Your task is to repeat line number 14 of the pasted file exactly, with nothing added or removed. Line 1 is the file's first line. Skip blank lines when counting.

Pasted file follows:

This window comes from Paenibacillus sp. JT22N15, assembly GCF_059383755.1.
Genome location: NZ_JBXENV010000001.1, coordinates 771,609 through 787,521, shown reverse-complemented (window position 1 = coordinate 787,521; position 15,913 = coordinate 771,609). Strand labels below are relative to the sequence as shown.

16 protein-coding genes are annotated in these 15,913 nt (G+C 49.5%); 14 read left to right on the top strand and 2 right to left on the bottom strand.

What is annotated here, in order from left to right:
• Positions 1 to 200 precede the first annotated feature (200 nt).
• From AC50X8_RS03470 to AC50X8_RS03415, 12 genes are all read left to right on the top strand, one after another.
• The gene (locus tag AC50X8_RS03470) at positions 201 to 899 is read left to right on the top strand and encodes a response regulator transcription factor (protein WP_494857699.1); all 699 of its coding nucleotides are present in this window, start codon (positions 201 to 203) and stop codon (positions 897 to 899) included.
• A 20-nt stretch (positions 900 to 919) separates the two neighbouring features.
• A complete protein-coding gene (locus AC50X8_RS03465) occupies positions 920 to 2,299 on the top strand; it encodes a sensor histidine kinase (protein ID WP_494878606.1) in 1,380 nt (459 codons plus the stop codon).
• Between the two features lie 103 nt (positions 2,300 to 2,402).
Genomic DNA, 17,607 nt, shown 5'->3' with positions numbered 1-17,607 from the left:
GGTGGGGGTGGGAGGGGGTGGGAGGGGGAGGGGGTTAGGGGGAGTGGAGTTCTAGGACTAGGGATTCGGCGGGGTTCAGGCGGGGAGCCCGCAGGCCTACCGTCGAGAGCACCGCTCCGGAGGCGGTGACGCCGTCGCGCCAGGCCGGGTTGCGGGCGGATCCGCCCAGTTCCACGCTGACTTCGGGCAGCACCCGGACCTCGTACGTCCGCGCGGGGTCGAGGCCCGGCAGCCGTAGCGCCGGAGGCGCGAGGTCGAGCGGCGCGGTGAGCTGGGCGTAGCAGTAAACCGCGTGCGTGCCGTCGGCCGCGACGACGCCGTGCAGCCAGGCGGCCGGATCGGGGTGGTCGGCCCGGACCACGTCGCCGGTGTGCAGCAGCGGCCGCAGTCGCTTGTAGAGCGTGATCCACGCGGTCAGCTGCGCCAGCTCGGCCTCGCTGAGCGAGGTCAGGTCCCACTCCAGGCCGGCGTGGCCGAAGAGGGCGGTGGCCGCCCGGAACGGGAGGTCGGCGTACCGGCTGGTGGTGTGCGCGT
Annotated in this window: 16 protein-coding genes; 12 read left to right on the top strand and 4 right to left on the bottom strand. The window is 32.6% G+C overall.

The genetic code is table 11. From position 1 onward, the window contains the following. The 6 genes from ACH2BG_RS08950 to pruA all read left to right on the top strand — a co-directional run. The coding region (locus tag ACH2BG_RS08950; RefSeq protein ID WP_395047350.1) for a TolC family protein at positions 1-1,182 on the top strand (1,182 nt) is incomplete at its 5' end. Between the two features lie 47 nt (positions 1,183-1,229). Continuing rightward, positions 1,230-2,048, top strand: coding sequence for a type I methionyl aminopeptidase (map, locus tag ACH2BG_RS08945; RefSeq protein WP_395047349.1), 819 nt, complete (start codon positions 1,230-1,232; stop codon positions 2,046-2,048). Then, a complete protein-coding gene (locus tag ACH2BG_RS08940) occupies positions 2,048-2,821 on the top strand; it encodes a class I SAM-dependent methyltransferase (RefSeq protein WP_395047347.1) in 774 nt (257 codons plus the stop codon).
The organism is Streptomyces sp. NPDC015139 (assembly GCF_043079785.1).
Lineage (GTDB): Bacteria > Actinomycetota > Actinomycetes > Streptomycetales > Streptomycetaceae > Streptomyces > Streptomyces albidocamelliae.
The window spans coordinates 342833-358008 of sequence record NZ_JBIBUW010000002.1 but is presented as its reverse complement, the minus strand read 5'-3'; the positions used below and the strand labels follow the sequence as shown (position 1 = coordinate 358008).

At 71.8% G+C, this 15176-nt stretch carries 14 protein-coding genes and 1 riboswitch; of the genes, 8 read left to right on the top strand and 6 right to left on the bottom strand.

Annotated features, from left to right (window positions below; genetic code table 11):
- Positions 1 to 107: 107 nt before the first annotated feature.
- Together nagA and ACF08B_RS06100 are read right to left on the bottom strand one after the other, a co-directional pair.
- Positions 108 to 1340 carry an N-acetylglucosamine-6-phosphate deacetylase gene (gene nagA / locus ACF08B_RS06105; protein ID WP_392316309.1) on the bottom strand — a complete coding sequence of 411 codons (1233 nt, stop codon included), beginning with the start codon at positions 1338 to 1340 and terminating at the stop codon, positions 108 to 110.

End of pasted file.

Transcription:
The genetic code is table 11. From position 1 onward, the window contains the following. The 6 genes from ACH2BG_RS08950 to pruA all read left to right on the top strand — a co-directional run. The coding region (locus tag ACH2BG_RS08950; RefSeq protein ID WP_395047350.1) for a TolC family protein at positions 1-1,182 on the top strand (1,182 nt) is incomplete at its 5' end. Between the two features lie 47 nt (positions 1,183-1,229). Continuing rightward, positions 1,230-2,048, top strand: coding sequence for a type I methionyl aminopeptidase (map, locus tag ACH2BG_RS08945; RefSeq protein WP_395047349.1), 819 nt, complete (start codon positions 1,230-1,232; stop codon positions 2,046-2,048). Then, a complete protein-coding gene (locus tag ACH2BG_RS08940) occupies positions 2,048-2,821 on the top strand; it encodes a class I SAM-dependent methyltransferase (RefSeq protein WP_395047347.1) in 774 nt (257 codons plus the stop codon).